To recap, a distinction is being drawn because there is in fact a huge difference between a CVA and a newco. In any event, once a newco acquires the assets, the oldco will be wound up or liquidated. It will cease to be.

 

A newco, he says, could raise more money for creditors than a CVA. He could give no examples where this had ever occurred in football. However, the SPL chief executive did provide examples from England, with the cases of Luton, Bournemouth and Rotherham, where clubs have failed to obtain a CVA, set up a newco, and retained their same league status, but with a points penalty – as will be one of the new financial fair play proposals clubs will have a third go at voting on come 30 May.

“A newco could raise more money for creditors than a CVA”. I could win the 100 metres at the Olympics. I don’t think that even Duff & Phelps have tried to argue that (the newco/CVA issue, not my sprinting prowess). What that has to do with the question of continuation of the Club, I do not know.

 

Rules governing insolvency events at football clubs should not be determined by the “attitude of creditors”, argues the SPL chief executive, who balks at the notion of “admitting” a new Rangers. “The football club will continue to be there [in the SPL]; it’s only the corporate entity that changes. The matter for debate is on which basis the club’s football share is transferred to that new entity,” he said.

Let’s imagine for a minute that oldco Rangers had managed to complete and lodge accounts and a UEFA Licence application prior to 31st March this year. Would “Rangers” be entitled to play in Europe in season 2012-2013? If the newco is still a continuation of the Club, then of course it should (and if the newco had actually been in existence for three years, even if only making widgets, there would be no reason to stop it playing in Europe, if Mr Doncaster’s analysis is correct).

That cannot be right, nor would UEFA countenance it. It would make a travesty of Financial Fair Play rules. However UEFA rules require the club to have been a member for three years. It seems to be accepted that newco Rangers will have three years outwith European competition. Therefore newco does not equal Rangers. QED.

Indeed, if Mr Doncaster’s view was correct, a newco could take legal action to force the SFA to permit it to play in European competition. At the same time, legally, the newco could refuse to acknowledge any penalties which were the fault of oldco.

Rules governing insolvency at football clubs should be determined by football authorities. Mr Doncaster has talked about Financial Fair Play and the gaining of unfair advantages. He seems to think, on his analysis, that a 10-point penalty for writing off £100 million of debt is acceptable and proportionate.

 

Doncaster said: “All I can say is that we will continue to deal with clubs equally under the rules. Our job is to apply those rules, equally, without fear or favour to every single one of the 12 member clubs. It’s our job to explain that what we are doing is treating people equally. If everyone understands that then, what will be the reason to be aggrieved about the outcome? Every club will be treated exactly the same. I can’t get into ‘special cases’.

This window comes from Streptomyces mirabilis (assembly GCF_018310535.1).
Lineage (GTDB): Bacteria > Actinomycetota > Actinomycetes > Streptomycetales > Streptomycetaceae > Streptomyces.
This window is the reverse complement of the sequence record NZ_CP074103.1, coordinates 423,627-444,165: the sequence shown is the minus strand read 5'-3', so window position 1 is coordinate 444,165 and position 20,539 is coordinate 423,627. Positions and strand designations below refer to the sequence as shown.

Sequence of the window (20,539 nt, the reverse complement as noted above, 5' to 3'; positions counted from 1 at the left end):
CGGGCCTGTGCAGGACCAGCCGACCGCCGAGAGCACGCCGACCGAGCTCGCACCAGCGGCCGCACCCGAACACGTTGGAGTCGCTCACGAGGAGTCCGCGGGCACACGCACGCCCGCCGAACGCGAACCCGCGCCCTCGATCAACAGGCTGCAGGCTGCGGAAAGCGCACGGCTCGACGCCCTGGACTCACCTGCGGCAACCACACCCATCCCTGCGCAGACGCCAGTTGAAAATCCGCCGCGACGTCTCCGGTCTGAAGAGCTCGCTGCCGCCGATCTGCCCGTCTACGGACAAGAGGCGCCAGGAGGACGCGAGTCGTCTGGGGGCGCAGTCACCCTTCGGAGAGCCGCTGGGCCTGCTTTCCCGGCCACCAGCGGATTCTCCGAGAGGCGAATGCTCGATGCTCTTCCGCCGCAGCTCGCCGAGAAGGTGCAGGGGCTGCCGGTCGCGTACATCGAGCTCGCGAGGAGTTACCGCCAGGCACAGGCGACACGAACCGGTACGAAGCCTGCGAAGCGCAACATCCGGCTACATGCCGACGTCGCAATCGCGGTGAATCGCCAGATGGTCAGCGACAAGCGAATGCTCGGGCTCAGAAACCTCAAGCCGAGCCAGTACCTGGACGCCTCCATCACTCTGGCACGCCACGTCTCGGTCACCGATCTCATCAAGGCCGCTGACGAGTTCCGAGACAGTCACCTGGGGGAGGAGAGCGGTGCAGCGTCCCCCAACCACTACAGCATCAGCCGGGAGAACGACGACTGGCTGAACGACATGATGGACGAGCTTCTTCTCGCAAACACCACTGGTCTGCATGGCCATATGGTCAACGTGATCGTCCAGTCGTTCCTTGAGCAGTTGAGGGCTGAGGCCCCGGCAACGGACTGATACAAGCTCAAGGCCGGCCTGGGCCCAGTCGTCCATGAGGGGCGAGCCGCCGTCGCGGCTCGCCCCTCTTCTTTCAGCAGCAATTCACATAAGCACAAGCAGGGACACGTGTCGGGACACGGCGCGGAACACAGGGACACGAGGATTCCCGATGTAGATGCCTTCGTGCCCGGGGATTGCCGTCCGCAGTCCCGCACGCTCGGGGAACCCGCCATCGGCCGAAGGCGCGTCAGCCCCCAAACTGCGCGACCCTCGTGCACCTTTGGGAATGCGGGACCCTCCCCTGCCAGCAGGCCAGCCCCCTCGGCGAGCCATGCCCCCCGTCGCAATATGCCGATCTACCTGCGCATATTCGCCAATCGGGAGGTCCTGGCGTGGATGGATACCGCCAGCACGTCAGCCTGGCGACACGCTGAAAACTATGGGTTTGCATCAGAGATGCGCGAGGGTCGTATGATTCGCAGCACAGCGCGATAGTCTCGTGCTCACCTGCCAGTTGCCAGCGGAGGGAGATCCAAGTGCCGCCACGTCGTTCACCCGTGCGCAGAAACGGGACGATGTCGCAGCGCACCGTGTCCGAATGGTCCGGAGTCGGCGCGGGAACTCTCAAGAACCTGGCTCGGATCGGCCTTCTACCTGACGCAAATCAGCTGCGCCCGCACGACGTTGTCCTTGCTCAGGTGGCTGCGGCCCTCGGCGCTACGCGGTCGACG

If this is so, why did the SPL clubs agree to D&P’s request for a postponement of the last rule change meeting? Why did he say he wanted clarification of the position from Rangers before the vote? Surely the individual circumstances of one member should not impact on a decision treating everyone equally. The suspicion that the new rules will not come in till Rangers are dealt with under the old ones is a reasonable one to have, even if that is not the SPL intention.

 

“Whenever I speak to people about the distinction between a CVA and a newco what I keep being told is that it’s simply wrong that any club should be able to create a newco and shed debt. As if a CVA doesn’t lead to the shedding of debt. Administration is the protection the court gives you when you can’t pay your debts. There are two ways out of that; one is a newco, one is a CVA. Of the six administrations which have happened down south in recent years two went with a CVA and a newco, Palace and Plymouth, and there were four where there was no CVA and a newco.

Actually administration in Rangers case was initiated by Mr Whyte and the court only appointed D&P because they had failed to inform the FSA thus rendering their appointment arguably void.

There are more than two ways out of administration. A company can be “rescued” and by investment or trading pay off its debts in full. Alternatively a company can fail to achieve the purposes of administration and end up wound up or liquidated.

The various English cases cited by Mr Doncaster all have their own individual circumstances, and my plan is to go through them in depth in the future, when time permits.

 

“The distinction between the two is relatively fine. To draw such a huge distinction is just wrong. When Livingston were relegated to Division Three did they cease to exist and start again? Of course they didn’t. Leeds are the same. Every single club which has had an insolvency event has either continued as a football club or has ceased to exist. I’m not aware of any club which sort of started again. Of course it’s not okay to waive £90 million of debt, of course it’s not. But it happens. In football as in business.”

It is huge distinction, as described above. Livingston were penalised by relegation to the lowest division, and exited administration via a CVA.

Mr Doncaster says that waiving £90 million of debt (such an airy dismissal) happens in football, as in business. But football is not business, or at least that is what the fans think. No one amongst club owners apart from Fergus McCann has made a significant profit from Scottish football for years. There is a spirit of mutuality in sport which does not exist in business. In business, the sole goal is to make profit, and eliminating competition on the way is part of that. In sport, putting your competitors out of business means you have no one left to play against!